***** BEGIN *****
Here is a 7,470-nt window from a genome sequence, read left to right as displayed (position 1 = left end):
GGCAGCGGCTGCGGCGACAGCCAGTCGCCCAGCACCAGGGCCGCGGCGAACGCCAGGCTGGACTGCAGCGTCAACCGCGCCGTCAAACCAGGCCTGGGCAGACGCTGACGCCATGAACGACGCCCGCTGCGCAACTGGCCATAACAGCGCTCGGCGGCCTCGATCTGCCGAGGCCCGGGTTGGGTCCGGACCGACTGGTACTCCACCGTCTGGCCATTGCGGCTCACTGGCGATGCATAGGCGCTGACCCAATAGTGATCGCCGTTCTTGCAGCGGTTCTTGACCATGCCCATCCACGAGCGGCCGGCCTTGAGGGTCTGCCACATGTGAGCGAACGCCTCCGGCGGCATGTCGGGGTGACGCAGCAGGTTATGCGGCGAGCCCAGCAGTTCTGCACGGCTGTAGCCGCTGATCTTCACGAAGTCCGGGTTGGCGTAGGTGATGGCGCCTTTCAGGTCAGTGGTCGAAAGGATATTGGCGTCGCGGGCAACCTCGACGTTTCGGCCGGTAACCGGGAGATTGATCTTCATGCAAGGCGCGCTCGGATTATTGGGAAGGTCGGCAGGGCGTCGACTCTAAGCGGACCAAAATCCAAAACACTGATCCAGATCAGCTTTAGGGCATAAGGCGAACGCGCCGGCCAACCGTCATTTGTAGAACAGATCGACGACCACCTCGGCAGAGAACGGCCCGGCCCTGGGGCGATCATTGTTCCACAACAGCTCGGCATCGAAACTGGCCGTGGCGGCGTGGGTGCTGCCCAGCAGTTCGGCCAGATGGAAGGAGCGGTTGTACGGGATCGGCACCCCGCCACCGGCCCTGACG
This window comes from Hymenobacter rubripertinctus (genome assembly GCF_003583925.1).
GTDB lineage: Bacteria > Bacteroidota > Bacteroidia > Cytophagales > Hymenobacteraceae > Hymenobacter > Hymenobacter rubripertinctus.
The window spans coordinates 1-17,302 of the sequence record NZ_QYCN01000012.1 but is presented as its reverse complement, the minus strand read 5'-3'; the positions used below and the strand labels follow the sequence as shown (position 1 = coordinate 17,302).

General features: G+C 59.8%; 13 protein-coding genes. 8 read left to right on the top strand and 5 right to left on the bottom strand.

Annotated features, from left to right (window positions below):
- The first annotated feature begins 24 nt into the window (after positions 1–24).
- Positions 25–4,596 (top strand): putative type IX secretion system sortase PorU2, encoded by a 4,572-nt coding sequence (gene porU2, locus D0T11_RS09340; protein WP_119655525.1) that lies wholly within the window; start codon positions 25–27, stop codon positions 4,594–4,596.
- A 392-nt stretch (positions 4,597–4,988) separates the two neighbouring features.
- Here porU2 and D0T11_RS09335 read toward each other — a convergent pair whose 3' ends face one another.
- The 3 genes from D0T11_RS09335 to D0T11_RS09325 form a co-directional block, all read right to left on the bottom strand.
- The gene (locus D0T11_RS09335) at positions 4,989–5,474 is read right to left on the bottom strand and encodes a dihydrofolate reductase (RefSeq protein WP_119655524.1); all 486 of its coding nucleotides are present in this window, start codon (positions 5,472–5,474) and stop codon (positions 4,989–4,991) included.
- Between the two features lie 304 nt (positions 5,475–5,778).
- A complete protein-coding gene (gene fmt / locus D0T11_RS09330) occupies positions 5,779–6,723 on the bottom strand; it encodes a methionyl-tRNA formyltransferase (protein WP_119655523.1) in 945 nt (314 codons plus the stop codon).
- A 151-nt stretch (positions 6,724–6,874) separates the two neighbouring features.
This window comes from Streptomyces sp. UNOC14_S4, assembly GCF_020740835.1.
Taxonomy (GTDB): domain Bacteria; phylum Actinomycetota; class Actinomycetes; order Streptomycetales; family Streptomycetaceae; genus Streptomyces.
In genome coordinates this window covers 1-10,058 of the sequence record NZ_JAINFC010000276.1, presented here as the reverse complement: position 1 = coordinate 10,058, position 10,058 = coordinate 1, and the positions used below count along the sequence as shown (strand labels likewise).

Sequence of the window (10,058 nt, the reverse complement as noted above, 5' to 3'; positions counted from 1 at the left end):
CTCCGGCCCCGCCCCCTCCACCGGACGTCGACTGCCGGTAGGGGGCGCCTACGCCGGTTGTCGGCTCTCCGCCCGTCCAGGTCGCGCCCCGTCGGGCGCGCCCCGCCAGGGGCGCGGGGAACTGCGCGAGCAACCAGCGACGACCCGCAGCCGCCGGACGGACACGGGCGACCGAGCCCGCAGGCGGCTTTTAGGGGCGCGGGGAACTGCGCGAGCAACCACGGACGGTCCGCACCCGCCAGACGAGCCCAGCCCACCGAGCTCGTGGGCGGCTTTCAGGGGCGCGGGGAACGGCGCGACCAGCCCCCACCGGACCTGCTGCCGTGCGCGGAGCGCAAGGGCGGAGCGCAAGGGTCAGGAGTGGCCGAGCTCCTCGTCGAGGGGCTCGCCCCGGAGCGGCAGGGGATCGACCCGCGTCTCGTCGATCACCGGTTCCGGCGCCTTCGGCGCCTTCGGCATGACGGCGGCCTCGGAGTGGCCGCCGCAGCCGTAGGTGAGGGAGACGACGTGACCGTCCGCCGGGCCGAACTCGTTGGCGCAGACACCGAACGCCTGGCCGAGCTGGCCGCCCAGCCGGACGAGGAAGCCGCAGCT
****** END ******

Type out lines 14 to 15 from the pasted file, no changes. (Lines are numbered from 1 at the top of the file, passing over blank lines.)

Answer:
- Between the two features lie 304 nt (positions 5,475–5,778).
- A complete protein-coding gene (gene fmt / locus D0T11_RS09330) occupies positions 5,779–6,723 on the bottom strand; it encodes a methionyl-tRNA formyltransferase (protein WP_119655523.1) in 945 nt (314 codons plus the stop codon).